House Transportation Committee chair Jack Fey has unveiled an ambitious transportation investment package. (The link takes you to the LEAP documents detailing the investments and revenues.)
The Seattle Times reports key features of the plan, including an 18-cent-per-gallon gas tax increase phased in over two years.
Washington state drivers could wind up paying $1 per gallon for fuel taxes if lawmakers approve an 18-cent gas tax boost and carbon fees proposed Tuesday by state House Democrats.
The $27 billion, 16-year program would invest more in maintenance than previous statewide packages did. It would fund replacement of fish-blocking road culverts and the electrification of diesel ferries, a top priority for Gov. Jay Inslee.
Fey is quoted:
“There’s no good time,” said Rep. Jake Fey, D-Tacoma, who chairs the House Transportation Committee.
Fey said a dip in state income poses a risk of cutting road projects. “We knew going into this, that doing nothing was not an option,” he said.
The gas tax increase is not the only element of the package that would impact fuel costs.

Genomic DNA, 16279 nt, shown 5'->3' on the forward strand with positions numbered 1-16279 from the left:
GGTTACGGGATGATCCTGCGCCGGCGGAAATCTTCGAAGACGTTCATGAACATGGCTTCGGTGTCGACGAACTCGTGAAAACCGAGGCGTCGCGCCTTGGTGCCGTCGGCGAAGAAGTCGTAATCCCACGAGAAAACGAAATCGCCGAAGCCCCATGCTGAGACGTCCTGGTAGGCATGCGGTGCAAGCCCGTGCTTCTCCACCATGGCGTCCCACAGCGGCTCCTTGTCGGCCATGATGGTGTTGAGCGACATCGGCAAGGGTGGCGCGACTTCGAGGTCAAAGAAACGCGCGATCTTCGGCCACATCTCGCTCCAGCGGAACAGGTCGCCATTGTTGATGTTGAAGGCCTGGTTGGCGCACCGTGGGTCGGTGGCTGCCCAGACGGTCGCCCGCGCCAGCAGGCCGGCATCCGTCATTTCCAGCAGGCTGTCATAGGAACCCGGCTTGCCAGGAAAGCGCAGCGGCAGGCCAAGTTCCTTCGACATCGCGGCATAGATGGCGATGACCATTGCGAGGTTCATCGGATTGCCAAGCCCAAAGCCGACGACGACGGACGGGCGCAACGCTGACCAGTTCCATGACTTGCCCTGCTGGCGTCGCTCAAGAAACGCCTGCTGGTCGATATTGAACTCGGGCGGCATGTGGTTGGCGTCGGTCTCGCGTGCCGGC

A total 18-cent gas tax increase phased over two years, along with existing state and federal rates, would raise the total to 85.4 cents per gallon, the highest in the U.S. (Diesel would be taxed 3 cents a gallon more.)
A fee of $15 per ton of carbon dioxide emitted, if passed from companies to motorists, might add another 15 cents per gallon. Carbon fees would begin in 2023, escalate to $20 per ton in two years, then $25 two years after that.
There’s no question that transportation funding is a priority this year. Last week we noted a letter signed by more than 100 organizations urging increased infrastructure investments. They wrote,
Based on the most recent revenue forecast, the State’s Transportation budget has a projected shortfall of $758 million for the next three years. To address that issue, to support the full reopening of our economy as well as spur economic activity and support local jobs, we urge the Legislature to pass a comprehensive transportation funding package in 2021.
So far, the Republican lead on the committee, Rep. Andrew Barkis, is not on board with the proposal, the ST reports. Yet.
But Barkis also said late Tuesday his relationship with Fey is good, so he’ll look for areas to compromise.
The coalition letter to lawmakers said,
We understand that new revenue streams will likely be necessary in any new transportation package. We look forward to working through these options with you.
With the House proposal, the conversation has begun.